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12 November 2010

The United Nations disgraces itself -again

The United Nations has proven itself to be only half hostile to women and their welfare. By giving Saudi Arabia a seat on the executive board of a new superagency for women, but refusing a spot to Iran, the world body has dug itself deeper into a hole of cynical

The UN Entity for Gender Equality and the Empowerment of Women -commonly called UN Women -was created this year as a super-agency to promote women's rights and interests. Four UN bureaucracies were brought together to form a single more powerful agency. It is a promising sign that UN Women will be headed by Michelle Bachelet, a former president of Chile and a forceful advocate for women's rights.

The new body's governing council will have 41 members, six from donor countries and 35 named from regional blocs. Iran was one of 10 countries seeking the 10 Asian seats, but at the last minute East Timor bid for a seat, at Australia's urging, and Iran's bid was defeated. Canada did well in joining the U.S. and the European Union in lobbying against Iran.

We regret that there was no such last-minute rebuke to Saudi Arabia, a country where sexism knows no bounds. Women don't have rights. Male relatives take all significant decisions in a Saudi woman's life. Women are not even allowed to drive a car.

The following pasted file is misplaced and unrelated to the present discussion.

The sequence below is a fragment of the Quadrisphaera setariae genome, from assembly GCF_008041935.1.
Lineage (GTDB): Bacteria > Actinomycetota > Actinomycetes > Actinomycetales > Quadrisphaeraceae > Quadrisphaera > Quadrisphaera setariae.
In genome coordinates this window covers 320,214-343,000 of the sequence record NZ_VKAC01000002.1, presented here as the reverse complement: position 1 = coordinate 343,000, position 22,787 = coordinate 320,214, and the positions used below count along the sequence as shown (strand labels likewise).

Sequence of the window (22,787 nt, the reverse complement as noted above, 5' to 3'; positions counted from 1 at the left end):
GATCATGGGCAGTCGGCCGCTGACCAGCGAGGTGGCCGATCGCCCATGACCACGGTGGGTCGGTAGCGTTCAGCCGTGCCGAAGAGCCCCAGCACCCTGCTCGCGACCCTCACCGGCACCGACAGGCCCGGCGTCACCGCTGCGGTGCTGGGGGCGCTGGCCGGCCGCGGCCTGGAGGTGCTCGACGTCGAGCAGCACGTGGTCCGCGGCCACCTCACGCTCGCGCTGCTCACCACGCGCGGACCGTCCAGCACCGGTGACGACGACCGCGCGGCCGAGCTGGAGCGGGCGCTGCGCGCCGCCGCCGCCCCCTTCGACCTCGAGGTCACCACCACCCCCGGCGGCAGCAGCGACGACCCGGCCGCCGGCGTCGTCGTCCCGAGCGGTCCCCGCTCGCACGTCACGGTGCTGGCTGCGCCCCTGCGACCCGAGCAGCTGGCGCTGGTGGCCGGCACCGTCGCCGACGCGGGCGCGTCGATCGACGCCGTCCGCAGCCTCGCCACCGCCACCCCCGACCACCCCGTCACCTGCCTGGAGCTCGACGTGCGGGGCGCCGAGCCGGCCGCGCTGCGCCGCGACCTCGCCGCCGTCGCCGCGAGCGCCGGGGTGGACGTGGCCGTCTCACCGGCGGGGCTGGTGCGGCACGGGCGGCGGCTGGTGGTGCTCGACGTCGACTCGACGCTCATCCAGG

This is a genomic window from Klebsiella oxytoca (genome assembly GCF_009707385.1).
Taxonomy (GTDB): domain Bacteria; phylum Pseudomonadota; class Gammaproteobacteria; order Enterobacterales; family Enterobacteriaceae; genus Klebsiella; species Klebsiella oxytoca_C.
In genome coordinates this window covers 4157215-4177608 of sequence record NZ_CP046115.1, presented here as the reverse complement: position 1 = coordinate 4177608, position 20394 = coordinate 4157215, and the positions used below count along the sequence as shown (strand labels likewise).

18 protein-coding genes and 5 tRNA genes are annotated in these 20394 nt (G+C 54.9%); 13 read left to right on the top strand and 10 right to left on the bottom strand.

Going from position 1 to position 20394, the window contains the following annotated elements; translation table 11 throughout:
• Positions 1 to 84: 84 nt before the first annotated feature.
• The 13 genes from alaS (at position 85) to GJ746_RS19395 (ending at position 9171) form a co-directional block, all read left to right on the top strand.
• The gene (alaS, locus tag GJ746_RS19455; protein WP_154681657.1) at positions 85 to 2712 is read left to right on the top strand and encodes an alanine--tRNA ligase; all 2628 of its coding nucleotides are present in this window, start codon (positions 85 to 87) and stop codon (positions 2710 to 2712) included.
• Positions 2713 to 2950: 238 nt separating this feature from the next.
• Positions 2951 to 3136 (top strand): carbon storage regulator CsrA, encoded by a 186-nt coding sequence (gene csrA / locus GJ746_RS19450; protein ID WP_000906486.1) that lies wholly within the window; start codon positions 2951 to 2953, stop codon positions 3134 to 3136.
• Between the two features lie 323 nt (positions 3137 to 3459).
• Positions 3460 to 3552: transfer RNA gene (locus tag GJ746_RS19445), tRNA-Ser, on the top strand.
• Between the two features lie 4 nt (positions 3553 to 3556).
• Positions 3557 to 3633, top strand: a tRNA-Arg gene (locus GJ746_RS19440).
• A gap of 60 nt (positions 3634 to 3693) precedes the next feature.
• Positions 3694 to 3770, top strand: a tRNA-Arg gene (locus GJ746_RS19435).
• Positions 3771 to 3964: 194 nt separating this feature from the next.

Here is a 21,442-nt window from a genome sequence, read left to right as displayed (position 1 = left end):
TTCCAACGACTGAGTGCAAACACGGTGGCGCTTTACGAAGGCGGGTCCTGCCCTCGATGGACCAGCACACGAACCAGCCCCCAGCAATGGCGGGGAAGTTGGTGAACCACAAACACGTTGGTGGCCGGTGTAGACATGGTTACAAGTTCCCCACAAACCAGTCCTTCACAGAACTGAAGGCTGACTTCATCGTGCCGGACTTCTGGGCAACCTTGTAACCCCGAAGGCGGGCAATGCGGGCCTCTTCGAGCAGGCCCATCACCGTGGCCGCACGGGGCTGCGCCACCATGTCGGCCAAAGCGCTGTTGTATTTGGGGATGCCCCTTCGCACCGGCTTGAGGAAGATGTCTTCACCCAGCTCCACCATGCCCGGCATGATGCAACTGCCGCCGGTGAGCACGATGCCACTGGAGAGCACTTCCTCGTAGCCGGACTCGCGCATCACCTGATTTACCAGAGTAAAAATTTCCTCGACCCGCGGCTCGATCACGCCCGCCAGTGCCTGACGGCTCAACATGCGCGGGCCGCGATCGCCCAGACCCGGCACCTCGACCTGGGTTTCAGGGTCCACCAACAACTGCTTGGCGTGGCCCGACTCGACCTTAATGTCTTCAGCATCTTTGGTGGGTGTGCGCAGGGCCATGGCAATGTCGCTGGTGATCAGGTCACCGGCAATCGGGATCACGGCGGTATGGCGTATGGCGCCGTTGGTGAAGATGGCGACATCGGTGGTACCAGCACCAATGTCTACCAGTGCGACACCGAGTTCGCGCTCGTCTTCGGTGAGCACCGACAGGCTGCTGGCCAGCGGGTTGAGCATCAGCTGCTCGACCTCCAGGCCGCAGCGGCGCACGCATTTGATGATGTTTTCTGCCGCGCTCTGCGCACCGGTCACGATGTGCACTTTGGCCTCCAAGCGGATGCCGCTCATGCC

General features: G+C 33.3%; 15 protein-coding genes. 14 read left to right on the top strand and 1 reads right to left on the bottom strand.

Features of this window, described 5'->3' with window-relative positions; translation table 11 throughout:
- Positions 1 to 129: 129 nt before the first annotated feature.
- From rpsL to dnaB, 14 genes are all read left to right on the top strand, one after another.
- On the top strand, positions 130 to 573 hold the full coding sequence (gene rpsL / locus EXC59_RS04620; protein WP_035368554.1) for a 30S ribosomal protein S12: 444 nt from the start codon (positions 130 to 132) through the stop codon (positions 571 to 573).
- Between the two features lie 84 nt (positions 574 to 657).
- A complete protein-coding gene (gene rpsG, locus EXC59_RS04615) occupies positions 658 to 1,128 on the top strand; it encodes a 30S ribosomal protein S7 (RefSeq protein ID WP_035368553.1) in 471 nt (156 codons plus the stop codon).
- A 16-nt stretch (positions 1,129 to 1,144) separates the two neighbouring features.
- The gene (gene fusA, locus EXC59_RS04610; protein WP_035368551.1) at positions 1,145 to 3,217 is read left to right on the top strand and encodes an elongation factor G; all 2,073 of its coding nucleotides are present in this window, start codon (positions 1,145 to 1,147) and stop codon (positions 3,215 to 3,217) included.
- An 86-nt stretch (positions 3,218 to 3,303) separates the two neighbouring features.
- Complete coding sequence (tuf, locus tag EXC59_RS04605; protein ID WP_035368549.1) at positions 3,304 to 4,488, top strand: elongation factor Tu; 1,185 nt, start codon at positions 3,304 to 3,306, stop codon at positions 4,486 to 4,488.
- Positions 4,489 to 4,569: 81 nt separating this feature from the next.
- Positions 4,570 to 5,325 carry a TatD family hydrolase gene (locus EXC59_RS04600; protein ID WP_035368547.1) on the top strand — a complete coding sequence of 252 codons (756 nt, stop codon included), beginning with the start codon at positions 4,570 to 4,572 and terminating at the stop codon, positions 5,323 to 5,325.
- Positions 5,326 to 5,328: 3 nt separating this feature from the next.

The culprit in this madness is the UN's bloc voting system, which rewards regional influence or donations rather than actual respect for rights. The Saudis got a seat as one of the donor countries putting money into certain UN projects; in effect they bought their spot. (Canada did not seek a seat.)

We wish UN Women luck as it tries to "forge partnerships with civil society" -part of the agency's mandate -in Saudi Arabia, and in some of the other unconvincing champions of women's rights given seats alongside the Saudis: the Democratic Republic of Congo, Pakistan, Nigeria ...

At least Iran was kept off. Only sustained international protest this fall deferred -not cancelled -the death by stoning of a woman accused of adultery there. Protest within Iran is less rewarding: Iran not only has a "dismal record on women's rights" but is also "aggressively going after women's-rights advocates who dare to speak out against their discriminatory laws," Human Rights Watch told Associated Press this week. Post-election protests last year were brutally suppressed. The UN General Assembly has "expressed concern," in the inconsequential UN way, over Iran's use of executions, stoning, torture, and amputations, and its discrimination against minorities.

Even without Iran, this executive board is a mockery. There is now a grave danger that UN Women will find itself having to refight old battles, instead of moving ahead.

The world's women can't afford this nonsense. By allowing regimes like Saudi Arabia's anywhere near the new agency for women, the UN is frittering away still more of its dwindling stock of moral authority. This is a tragedy for the UN, and a disaster for women.

05:21 Posted in Saudi Arabia | Permalink | Comments (0) |  Facebook |

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